Dec 6, 2010 at 10:38 am #1266290
I am planning to do some snow shoeing and camping this year. This will be a first for me. I know to camp near the car to give myself an out as a first timer. I expect temps to be between 0* & 30*F. I've got everything covered except for my hands and my feet.
For my hands I'm considering the RBH Designs Vapor Mitt with either the Altitude VaprTherm Liner (double 3d polarguard and I'm strongly favoring this one) or the Hybrid VaprThrm Liner (fleece palm and 3d polarguard). As for my feet, I am a little confused about RBH Design's offerings. The footwear system I'm planning consists of Inov8 310s sized one to one-and-a-half sizes larger than my normal size 10. Originally, I was going to go with a nylon liner sock, a vbl, an insulating sock and a Rocky Gore-Tex over-sock if needed and a neoprene over-boot. I also own a pair of high OR Gaiters. However, based on advice given to a member on a recent thread, I started looking at RBH Designs. They offer a liner sock AND an insulating sock. Are they both vbls as they they infer in the product descriptions? And, if they're both vbls, wouldn't that be over-kill or can you get away with either one or the other with an optional Rocky Gore-Tex sock if conditions become wet? Also, does anyone know of any lightweight snowshoes that are relatively inexpensive yet reliable? I don't want to spend a lot of money on snowshoes until I know if I'll like it.
Any advice you have would be greatly appreciated. Also, please know that I grew up in the frigid midwest, but I haven't experienced those kinds of temps in 30 years. The winter days here in socal average between 59* & 75*F typically.
Thanks allDec 6, 2010 at 11:00 am #1671383
For the first couple times (experimentation) just go with thin liner socks, produce bags from the grocery store for VBL and some nice heavy wool insulating socks (I like the Smartwool Mountaineer). Rocky Gore-Tex socks are good stuff. Overboots may not be needed unless temps are very low (0* or below for me). I would look at MSR snowshoes. Good stuff and can be had on eBay or Gear Swap here for relatively cheap. Good luck!Dec 6, 2010 at 11:19 am #1671390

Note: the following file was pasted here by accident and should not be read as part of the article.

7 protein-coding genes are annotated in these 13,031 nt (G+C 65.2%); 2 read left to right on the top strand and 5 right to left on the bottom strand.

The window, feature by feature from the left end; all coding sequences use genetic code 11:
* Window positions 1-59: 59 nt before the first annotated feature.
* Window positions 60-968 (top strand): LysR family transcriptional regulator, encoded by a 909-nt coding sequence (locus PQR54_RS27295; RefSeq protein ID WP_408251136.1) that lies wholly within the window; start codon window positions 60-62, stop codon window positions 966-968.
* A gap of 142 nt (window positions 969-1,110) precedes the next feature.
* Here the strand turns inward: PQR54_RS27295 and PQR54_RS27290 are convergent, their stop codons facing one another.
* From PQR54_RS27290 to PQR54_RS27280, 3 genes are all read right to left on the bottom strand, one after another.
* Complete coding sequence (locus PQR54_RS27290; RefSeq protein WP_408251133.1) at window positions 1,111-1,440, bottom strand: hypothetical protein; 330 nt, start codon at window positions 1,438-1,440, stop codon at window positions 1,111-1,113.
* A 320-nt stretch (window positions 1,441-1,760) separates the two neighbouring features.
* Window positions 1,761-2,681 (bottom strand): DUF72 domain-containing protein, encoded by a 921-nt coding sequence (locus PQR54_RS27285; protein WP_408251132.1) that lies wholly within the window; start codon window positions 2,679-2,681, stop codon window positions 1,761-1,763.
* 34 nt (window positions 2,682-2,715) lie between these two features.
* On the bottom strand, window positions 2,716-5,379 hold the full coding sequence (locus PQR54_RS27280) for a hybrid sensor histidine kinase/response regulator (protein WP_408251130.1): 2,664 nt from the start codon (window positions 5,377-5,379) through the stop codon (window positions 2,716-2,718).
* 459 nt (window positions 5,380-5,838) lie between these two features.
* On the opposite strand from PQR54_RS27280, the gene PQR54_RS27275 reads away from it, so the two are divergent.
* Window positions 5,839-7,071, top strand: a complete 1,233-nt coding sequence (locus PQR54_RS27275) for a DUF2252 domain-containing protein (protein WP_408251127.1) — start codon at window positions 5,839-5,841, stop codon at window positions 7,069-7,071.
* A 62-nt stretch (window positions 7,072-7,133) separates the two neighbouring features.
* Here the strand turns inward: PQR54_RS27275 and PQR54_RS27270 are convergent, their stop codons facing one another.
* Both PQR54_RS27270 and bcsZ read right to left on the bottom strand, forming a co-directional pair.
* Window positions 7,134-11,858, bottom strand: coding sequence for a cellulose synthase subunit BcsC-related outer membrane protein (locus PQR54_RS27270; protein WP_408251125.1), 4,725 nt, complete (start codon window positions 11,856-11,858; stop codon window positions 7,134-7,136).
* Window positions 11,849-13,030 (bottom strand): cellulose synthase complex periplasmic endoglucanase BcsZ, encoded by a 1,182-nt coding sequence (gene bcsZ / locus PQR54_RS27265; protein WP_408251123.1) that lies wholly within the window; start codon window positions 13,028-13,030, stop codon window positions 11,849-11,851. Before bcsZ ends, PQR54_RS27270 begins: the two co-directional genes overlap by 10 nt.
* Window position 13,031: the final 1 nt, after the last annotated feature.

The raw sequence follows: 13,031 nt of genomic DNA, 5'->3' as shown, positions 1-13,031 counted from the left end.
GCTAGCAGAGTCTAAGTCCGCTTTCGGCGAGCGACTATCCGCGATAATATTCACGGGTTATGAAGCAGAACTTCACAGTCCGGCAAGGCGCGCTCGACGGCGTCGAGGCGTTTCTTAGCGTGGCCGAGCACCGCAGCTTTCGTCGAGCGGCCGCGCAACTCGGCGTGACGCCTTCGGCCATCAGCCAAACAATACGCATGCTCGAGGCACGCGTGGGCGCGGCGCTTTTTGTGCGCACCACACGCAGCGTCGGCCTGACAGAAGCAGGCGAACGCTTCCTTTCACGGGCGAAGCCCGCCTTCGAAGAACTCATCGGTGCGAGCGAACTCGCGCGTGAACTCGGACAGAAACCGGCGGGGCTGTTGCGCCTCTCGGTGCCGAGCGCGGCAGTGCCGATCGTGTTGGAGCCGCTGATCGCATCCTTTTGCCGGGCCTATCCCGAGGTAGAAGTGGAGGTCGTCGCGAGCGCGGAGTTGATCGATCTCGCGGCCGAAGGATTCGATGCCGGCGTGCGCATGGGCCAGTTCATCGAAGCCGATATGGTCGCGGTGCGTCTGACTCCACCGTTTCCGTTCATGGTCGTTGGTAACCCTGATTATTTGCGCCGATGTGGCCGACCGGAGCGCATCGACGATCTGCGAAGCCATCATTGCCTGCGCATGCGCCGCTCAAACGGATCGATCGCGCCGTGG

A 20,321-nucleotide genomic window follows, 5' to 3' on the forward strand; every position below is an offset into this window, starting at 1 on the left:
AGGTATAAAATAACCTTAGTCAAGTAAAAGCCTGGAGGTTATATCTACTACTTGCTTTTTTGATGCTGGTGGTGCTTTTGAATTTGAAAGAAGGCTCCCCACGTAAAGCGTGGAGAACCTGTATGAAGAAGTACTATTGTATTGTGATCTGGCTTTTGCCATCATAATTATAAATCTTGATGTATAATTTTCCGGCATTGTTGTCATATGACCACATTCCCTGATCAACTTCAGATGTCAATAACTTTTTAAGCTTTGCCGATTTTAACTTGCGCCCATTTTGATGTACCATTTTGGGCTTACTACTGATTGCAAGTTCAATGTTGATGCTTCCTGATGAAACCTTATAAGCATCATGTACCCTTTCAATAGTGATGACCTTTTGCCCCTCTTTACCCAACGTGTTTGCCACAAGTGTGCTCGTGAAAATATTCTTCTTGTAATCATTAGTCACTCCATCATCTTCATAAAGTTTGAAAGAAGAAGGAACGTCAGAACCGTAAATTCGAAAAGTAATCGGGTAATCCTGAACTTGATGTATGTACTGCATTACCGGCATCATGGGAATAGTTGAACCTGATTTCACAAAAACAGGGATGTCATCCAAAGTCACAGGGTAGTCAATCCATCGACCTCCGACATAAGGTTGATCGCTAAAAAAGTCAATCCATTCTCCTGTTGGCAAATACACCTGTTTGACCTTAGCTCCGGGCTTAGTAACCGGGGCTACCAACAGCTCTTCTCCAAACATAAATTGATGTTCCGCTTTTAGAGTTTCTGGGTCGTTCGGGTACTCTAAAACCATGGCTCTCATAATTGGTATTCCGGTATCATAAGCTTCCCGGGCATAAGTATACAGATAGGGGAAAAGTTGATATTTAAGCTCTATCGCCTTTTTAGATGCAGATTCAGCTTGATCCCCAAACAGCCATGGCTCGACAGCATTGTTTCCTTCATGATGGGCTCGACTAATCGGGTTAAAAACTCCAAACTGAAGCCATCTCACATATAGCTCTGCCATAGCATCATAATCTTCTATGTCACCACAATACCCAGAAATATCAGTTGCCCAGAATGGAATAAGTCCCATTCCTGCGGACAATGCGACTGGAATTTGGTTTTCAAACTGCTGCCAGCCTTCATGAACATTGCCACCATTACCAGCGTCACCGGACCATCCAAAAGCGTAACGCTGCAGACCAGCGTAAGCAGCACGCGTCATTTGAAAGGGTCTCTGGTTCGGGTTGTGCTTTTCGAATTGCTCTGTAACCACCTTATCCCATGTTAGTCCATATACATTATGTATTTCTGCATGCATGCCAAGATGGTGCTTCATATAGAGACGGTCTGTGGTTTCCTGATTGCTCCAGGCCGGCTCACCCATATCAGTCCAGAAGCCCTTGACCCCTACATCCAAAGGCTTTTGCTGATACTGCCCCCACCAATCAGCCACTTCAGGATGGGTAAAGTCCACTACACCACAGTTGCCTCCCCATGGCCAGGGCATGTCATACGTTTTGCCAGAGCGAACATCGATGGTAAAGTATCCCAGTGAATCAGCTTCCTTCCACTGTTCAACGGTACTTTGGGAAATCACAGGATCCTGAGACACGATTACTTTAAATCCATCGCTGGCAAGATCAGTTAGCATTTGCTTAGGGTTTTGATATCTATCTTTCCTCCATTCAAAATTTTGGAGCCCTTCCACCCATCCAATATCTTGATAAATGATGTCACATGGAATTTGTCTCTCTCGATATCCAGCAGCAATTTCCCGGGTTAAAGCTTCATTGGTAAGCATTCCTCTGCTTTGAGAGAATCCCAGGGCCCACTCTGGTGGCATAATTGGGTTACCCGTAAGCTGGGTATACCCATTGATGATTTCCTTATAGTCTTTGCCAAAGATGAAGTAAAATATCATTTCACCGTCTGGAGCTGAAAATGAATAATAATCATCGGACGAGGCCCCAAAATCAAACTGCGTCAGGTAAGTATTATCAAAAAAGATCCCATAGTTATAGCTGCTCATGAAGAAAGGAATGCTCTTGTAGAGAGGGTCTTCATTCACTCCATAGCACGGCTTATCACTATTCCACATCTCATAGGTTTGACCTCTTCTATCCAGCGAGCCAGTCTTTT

Thank you for the recommendations. Are you sure about the grocery bags? I use those a lot for various projects and those things are pretty porous and delicate. Any other suggestions for a VBL?Dec 6, 2010 at 12:06 pm #1671402
@davidlutzLocale: Bay Area
I've heard of people using bread bags……
Or grocery bags……Dec 6, 2010 at 12:09 pm #1671404
Many REI's and other sporting good shops will rent snowshoes. If you check around you might find that you can try out a variety of them. Also, I recall a shop in the SF Bay area that sold their rentals at the end of the year.
I have the Rockytop GTX socks on order. I plan to wear them with sock liners and normal trail runners while snowshoeing. I may have to switch to mid weight hiking socks but generally my feet stay very warm while snowshoeing.Dec 6, 2010 at 12:13 pm #1671407
I'm just curious. Where are you planning on going?Dec 6, 2010 at 12:21 pm #1671414
Thanks Dave and Greg,
You wouldn't happen to remember the name of that shop would you? I will definitely check into rentals.Dec 6, 2010 at 12:24 pm #1671416
@davidlutzLocale: Bay Area
Greg – Did you get out last weekend? Let me know how those Rocky socks work, I've been thinking about getting some.
Back to Kendall's thread..
Sunrise Mountaineering in Livermore occasionally sells off their rental stuff.Dec 6, 2010 at 12:29 pm #1671418
For the first couple of times I was thinking about Big Bear. I've been watching the weather in that area lately and the lowest I've seen lately, temp wise, is 5* F.Dec 6, 2010 at 12:35 pm #1671423
Thanks David… Btw sorry for calling you Matt. I went to school with a Matt Lutz years ago.Dec 6, 2010 at 12:43 pm #1671427
@danepackerLocale: Mojave Desert
As I've said several times here, buying a copy of "Allen & Mike's Really Cool Backcountry Ski Book" is THE best introduction to winter camping, even if you don't ski, as 2/3 of the book is about winter camping. Fully 1/2 of the info in that slim book is from Mike Clelland's great, cartoonish illustrations.Dec 6, 2010 at 12:44 pm #1671428
Cool. If you ever decide to go snowshoeing around San Jacinto, I know that they rent snow shoes at the tram station there ($18/day). It may be cheaper at REI if you're a member.Dec 6, 2010 at 12:54 pm #1671433
+1 on the book. Informative, humorous, and if you are a visual learner the pics will make the book's content stick in your brain. Glad I picked it up after reading about it here on BPL.Dec 6, 2010 at 2:24 pm #1671481
@rayestrellaLocale: Northern Minnesota
The REI in Santa Ana (which may have moved to Tustin Ranch by now) rents snowshoes and used to rent boots too. I know as we had to outfit one of Dave's girls for her one and only winter backpacking trip.